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Associated Press
Late December 2002

Added December 31, 2002

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An Associated Press article/interview with Tori appeared in various newspapers and web sites in late December 2002. The article featured 5 questions with Tori Amos. This was posted to on December 31, 2002 for example. Many thanks to all the people who told me about this, including Amanda, Tamara, Rod, Joy, Chuck, and Lesli Wojtak.

Five Questions With Tori Amos

Associated Press Writer

SAN FRANCISCO (AP) - Tori Amos knows her days as the "It Girl" of alternative music are long gone _ and she's more than a bit relieved.

With her blazing red hair and piano-bench gyrations, Amos gave pop music a good shake 10 years ago with her debut album, "Little Earthquakes."

Her piano-playing was passionate; her voice, ethereal. But it was her heart-wrenching lyrics about rape, abuse and low self-esteem that grabbed listeners.

Although "Little Earthquakes" eventually went multiplatinum, the singer-songwriter didn't stick with the angry young woman approach.

"Under the Pink," her follow-up two years later, was somewhat more lighthearted. Hit singles included "God" and "Cornflake Girl."

Although "Boys for Pele," "From the Choirgirl Hotel" and "To Venus and Back" went platinum, Amos says cultivating longevity with frequent touring and keeping her finger on the pulse of her fans mean more than trying to set the charts on fire with each album release.

"You decide as an artist that you're not something that can be devoured. You're not the flavor of the month. Your vines have been growing for hundreds of years," the 39-year-old said in an interview.

"If you pick up that torch, it's a very different thing from being the flavor, being the `It Girl.' You're never going to be the thing that sells the most ever, but you will always be there."

Amos, who was born in North Carolina, now lives in Cornwall, England, with her husband and their 2-year-old daughter, Natashya.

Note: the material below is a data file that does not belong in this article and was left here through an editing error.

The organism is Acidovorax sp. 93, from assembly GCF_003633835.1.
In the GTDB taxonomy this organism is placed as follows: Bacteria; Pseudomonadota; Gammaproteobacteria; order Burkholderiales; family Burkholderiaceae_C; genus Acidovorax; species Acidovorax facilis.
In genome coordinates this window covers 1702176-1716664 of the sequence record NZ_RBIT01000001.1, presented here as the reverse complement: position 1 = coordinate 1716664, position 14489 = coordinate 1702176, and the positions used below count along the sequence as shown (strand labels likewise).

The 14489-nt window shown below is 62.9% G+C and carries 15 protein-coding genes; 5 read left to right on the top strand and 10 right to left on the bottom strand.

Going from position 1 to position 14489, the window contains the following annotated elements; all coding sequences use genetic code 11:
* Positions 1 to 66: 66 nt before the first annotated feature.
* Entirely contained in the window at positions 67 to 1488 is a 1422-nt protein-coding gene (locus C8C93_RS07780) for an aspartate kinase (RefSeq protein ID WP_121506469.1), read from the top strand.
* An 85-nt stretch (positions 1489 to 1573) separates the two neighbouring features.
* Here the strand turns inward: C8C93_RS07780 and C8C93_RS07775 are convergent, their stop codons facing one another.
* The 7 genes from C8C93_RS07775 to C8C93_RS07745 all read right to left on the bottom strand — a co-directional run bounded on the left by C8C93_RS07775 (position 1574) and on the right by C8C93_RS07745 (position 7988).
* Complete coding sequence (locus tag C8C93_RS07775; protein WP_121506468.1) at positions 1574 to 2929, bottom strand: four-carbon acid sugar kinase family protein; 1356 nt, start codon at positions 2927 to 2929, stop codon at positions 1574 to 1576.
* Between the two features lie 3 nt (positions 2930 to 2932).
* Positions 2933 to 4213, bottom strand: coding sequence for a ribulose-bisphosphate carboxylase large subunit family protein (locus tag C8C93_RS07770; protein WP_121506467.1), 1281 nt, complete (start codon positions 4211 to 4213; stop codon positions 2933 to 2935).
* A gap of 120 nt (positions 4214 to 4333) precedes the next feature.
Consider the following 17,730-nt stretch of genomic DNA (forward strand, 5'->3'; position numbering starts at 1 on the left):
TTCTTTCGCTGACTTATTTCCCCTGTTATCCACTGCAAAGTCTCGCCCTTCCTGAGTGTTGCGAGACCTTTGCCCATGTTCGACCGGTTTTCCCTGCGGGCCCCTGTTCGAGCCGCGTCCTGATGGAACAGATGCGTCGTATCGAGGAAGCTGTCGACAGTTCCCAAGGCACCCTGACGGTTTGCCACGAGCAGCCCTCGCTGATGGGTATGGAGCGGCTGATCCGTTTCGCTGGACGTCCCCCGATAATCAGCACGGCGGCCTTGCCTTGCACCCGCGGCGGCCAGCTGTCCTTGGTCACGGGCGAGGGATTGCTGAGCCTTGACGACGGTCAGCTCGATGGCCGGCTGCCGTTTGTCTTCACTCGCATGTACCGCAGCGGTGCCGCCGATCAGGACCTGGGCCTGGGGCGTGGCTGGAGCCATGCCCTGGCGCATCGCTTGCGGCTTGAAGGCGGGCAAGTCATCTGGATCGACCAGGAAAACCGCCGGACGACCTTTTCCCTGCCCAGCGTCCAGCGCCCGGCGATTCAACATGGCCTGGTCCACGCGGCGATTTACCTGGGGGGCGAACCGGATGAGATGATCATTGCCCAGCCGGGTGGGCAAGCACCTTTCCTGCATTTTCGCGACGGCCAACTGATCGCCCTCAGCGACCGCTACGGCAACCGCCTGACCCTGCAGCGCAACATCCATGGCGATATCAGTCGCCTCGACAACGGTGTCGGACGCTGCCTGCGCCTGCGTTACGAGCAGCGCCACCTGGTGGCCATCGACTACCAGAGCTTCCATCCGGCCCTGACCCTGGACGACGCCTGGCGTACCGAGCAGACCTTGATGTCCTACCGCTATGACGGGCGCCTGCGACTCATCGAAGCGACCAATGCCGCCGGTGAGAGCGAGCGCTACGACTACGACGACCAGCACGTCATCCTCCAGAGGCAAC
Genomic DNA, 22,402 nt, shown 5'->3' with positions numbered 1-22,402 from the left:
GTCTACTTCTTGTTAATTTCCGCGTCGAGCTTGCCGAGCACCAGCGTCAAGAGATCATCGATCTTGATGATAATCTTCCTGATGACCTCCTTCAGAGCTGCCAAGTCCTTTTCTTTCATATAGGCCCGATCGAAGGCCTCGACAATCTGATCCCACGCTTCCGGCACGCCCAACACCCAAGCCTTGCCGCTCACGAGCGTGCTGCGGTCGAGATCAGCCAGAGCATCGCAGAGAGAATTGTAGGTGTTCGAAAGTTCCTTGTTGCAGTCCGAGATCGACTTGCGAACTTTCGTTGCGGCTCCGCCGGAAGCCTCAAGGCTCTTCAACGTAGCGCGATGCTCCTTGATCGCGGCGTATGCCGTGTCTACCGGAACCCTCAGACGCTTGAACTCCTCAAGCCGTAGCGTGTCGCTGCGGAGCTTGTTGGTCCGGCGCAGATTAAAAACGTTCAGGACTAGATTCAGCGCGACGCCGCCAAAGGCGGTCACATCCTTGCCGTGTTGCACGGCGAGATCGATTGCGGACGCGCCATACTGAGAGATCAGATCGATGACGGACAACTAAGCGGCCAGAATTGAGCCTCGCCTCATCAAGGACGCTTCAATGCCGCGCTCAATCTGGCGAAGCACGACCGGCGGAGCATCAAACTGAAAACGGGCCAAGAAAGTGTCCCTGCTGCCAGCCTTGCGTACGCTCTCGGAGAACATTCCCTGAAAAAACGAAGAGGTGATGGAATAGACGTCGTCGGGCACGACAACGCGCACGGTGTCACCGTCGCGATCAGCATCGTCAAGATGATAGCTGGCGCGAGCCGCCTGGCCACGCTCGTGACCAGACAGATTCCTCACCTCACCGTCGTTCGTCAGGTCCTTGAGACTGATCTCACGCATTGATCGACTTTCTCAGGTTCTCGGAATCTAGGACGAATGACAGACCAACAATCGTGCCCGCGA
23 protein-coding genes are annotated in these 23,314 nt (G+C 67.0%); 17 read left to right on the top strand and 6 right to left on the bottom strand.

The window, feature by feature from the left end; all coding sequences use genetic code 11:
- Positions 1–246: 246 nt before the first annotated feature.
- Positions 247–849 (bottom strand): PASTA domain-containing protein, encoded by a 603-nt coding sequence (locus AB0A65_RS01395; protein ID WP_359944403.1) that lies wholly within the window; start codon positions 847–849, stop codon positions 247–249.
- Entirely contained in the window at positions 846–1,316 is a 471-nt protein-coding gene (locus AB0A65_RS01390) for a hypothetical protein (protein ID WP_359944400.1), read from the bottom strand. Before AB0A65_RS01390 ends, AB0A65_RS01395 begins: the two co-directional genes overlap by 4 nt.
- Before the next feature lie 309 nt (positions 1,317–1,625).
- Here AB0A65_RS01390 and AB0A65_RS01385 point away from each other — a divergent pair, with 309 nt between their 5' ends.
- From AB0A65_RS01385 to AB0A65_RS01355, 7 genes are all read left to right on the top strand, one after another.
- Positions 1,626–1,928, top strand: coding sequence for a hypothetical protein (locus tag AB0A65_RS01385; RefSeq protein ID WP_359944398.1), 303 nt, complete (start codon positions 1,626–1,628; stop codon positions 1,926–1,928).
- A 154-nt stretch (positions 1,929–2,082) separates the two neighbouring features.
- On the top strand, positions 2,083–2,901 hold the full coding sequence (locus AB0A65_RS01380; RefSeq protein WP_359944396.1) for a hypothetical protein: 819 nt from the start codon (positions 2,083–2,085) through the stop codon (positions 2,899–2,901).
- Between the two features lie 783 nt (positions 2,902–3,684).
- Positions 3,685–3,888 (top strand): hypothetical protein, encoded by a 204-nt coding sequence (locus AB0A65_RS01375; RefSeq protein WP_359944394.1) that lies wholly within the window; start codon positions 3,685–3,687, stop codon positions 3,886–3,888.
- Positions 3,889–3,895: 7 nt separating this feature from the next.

"Scarlet's Walk," her seventh album _ and first for Epic Records _ tells of a cross-country trek by a fictional woman who meets various colorful characters.

Amos recently toured the United States; her international tour is scheduled to begin next month.

1. How did you get the idea for "Scarlet's Walk"?

Amos: I was on the road last year touring in the States at the end of September. I was out there on those buses, up half the night. ... So what do you do? You sit in the back and you watch the lines in the road and the road signs. It's strange how the ghosts start to come to visit you, the characters, the ancestors. So I started doing a lot of research about this land I was going through. ... This woman, Scarlet, started to take over my life.

2. Who is Scarlet?

Amos: She's any woman. Scarlet is a thread. The etymology of the word means she was a fabric before she was a color, so she's weaving her way through this country. She's running into different people who are changing her view of how she sees the country and her relationship with it.

3. How would you describe your recent tour?

Amos: The whole tour is based on the idea of a metaphorical fire. You come to the fire as you would have done hundreds of years ago _ to get the news, to pass stories around. So the stage is burning before the show starts and you feel the fire. It's not like I've got blazes going on. I don't have the pyrotechnics going, don't worry. I'm not competing with Kiss or Ozzy (Osbourne). It's metaphorical fire.

4. What has the music business taught you?

Amos: I was very fortunate to run into some people who gave me some very good advice. Peter Gabriel, Robert Plant, mentors of mine. ... Peter Gabriel said to me, `You need to have your own studio, you need to be in control because one day the record company and you will disagree and they will have to call the studio owner for those tapes and they will have to hear you on the other end of the line.'

5. You went through a rough period a few years ago. What happened?

Amos: I was pregnant. I was at the end of my rope, then I miscarried. I had miscarried before a couple of times. After that, I kind of changed the way I approached how hard you can drive yourself when you're pregnant. When I got pregnant with Tash, I stopped everything. I had to shift my physical rhythm. They said, `Look, you keep miscarrying. You have to change your life,' so I changed my life.

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